“I think it is a little extreme. I wish they just punished individuals who threw punches or the illegal checks so the team could still have a season,” said senior Will Dee. “Our coach tried to keep [teammates on the bench] out of the fight for as long as reasonably possible, so it’s not necessarily a team issue.”

As different situations come up, we engage in dialogue to find out what happened and they are open to sharing their ways of handling it in the best interests of our student-athletes.”

— Principal Chala Holland on LFHS' positive relationship with hockey association

The team’s classmates echoed these sentiments.

“Of course, you have to send the message that fighting isn’t allowed, but when five of our guys are getting teamed up on by the entire Evanston team, the boys are going to defend their teammates,” Clemmensen said. “I would’ve done the same thing if I was in their position.”

Despite these frustrations, however, many understood the measures taken in the context of the national reaction that was received.

“I understand why [the team withdrawal] happened — especially because it went viral. USA Hockey saw it, and came down on AHAI, which is the governing body of our league,” Dee said. “They had to issue a harsh punishment due to the more extensive pressure.”

More than anything, general frustration over an odd end to a season dominated the reactions from a senior-heavy varsity team.

“It sucks,” said senior forward Drew Jacobs. “We compete all season and work hard all year training for the playoffs and to hear we wouldn’t be allowed to play in State was just devastating.”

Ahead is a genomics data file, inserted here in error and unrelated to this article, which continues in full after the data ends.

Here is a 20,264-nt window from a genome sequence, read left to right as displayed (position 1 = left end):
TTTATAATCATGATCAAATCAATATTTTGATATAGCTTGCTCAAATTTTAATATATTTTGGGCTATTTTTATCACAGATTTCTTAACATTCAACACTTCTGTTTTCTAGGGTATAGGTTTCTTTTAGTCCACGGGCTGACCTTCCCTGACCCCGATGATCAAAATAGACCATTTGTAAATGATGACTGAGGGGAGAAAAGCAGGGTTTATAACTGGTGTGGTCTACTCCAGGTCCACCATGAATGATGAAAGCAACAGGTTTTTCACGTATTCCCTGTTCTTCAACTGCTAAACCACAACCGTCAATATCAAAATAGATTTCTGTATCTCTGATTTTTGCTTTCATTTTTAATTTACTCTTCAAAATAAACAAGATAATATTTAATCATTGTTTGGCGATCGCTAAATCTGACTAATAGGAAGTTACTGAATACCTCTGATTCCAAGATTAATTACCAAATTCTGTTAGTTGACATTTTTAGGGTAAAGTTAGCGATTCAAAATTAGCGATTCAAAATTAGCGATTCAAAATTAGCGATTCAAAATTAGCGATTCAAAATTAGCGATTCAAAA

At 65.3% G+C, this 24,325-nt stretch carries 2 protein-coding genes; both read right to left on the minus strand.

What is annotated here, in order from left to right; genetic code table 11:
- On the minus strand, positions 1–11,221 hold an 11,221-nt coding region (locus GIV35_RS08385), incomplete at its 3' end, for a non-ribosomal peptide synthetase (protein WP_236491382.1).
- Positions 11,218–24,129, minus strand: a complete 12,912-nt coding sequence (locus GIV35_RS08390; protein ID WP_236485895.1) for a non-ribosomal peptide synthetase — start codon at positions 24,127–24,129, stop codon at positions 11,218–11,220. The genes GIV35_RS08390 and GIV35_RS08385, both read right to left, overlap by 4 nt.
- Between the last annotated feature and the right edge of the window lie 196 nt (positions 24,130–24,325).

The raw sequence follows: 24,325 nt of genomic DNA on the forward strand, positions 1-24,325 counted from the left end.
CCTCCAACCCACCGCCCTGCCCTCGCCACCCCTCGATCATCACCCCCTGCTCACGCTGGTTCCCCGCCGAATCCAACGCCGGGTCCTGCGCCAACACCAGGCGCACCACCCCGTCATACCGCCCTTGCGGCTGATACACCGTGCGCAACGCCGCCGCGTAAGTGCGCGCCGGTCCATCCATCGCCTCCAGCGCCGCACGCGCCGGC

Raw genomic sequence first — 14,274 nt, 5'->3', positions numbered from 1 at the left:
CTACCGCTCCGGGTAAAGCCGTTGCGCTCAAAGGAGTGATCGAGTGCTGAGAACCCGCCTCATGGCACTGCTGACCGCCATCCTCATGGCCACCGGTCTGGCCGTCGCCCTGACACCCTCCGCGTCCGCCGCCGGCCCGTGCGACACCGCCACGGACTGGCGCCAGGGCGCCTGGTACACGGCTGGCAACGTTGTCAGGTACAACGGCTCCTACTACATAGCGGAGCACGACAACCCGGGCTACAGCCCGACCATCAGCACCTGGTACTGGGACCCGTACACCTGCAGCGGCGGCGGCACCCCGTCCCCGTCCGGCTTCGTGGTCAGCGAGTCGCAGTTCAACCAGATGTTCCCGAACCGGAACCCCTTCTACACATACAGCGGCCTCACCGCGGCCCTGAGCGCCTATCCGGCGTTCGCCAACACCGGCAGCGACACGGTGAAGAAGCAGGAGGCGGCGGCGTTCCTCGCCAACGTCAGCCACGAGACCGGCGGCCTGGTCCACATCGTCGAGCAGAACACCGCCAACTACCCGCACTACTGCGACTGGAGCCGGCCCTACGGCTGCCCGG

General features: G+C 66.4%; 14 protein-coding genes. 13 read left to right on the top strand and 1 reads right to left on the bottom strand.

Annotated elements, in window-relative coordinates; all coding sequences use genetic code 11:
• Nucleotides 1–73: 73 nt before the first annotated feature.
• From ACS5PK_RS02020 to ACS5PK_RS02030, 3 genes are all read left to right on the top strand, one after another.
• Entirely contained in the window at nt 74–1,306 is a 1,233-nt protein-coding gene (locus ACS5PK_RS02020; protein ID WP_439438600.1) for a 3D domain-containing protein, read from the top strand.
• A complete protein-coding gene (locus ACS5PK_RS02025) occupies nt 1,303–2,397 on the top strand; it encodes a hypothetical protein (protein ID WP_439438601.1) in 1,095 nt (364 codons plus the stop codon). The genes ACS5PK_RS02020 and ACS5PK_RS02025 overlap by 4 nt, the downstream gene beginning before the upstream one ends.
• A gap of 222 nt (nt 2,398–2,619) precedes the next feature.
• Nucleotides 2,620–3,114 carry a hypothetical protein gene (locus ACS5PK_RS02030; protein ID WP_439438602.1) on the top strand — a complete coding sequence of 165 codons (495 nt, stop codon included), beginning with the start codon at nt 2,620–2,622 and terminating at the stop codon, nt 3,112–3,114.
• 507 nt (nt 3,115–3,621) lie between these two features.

Contrary to common misinformation perpetrated in national coverage, the Scouts hockey team is officially known as “Lake Forest Hockey Association,” and has no affiliation with the high school itself beyond the use of the color, logo, and nickname.

Principal Chala Holland emphasizes a consistently positive and active relationship between the two parties to coordinate and properly direct any issues.

“As different situations come up, we engage in dialogue to find out what happened and they are open to sharing their ways of handling it. Whether we agree or disagree, we look to maintain an open dialogue in moving forward in the best interests of our student-athletes,” Dr. Holland said. “Even though the association is not a part of LFHS, we are naturally interested in anything that our students are directly involved in.”

The hockey association uses the same code of conduct as IHSA athletic programs at the school, and seeks to work in the best interests of maintaining “Scout Excellence” with their student-athletes.

“I guess our expectation is that a lot comes with another entity using a high school logo or name affiliation,” said Dr. Holland. “Our hope is that it will be well represented, because there is pride in that. We know what our expectations are for our student-athletes and what it means to be a Scout, and I think that is important that it is mirrored wherever that logo or name is being used.”